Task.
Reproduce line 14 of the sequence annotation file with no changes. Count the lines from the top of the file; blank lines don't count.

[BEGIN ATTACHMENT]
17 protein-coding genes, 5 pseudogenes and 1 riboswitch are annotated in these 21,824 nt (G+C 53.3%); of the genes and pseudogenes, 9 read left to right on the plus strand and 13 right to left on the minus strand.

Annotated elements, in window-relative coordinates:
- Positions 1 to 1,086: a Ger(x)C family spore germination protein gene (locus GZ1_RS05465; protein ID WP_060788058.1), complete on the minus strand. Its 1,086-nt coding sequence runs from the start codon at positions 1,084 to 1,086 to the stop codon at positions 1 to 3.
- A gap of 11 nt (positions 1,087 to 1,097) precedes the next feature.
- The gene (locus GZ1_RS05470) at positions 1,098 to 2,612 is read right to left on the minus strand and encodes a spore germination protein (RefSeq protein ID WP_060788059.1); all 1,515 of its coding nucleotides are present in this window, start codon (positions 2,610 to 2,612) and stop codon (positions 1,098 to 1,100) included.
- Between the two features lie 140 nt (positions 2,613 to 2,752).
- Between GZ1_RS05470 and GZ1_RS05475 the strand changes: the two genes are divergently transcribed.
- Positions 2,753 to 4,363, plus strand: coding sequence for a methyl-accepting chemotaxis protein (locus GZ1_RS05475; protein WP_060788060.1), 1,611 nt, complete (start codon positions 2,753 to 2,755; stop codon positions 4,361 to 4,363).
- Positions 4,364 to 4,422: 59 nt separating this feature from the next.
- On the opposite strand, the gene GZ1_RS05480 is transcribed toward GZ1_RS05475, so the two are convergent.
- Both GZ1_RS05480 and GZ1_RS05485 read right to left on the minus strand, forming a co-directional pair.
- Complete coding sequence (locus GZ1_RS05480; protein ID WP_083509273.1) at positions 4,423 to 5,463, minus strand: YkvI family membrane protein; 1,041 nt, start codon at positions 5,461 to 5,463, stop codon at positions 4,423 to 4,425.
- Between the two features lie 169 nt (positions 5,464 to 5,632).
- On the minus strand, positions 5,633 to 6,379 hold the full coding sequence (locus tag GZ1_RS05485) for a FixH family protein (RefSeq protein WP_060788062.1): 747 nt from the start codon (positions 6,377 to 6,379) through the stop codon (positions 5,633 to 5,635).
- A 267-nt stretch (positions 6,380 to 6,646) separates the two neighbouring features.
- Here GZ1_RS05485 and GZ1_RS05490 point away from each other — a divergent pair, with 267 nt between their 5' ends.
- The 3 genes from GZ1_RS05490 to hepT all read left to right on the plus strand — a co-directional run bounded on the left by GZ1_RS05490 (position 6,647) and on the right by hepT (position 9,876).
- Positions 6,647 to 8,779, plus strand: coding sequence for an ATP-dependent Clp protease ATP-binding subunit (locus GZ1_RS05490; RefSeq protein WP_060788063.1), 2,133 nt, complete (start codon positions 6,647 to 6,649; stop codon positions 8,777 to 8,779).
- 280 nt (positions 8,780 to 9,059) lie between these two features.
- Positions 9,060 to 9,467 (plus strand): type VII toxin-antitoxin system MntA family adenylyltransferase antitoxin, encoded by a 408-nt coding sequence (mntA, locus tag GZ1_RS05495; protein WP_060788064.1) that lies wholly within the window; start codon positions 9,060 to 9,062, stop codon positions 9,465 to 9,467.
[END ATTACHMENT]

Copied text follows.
- On the minus strand, positions 5,633 to 6,379 hold the full coding sequence (locus tag GZ1_RS05485) for a FixH family protein (RefSeq protein WP_060788062.1): 747 nt from the start codon (positions 6,377 to 6,379) through the stop codon (positions 5,633 to 5,635).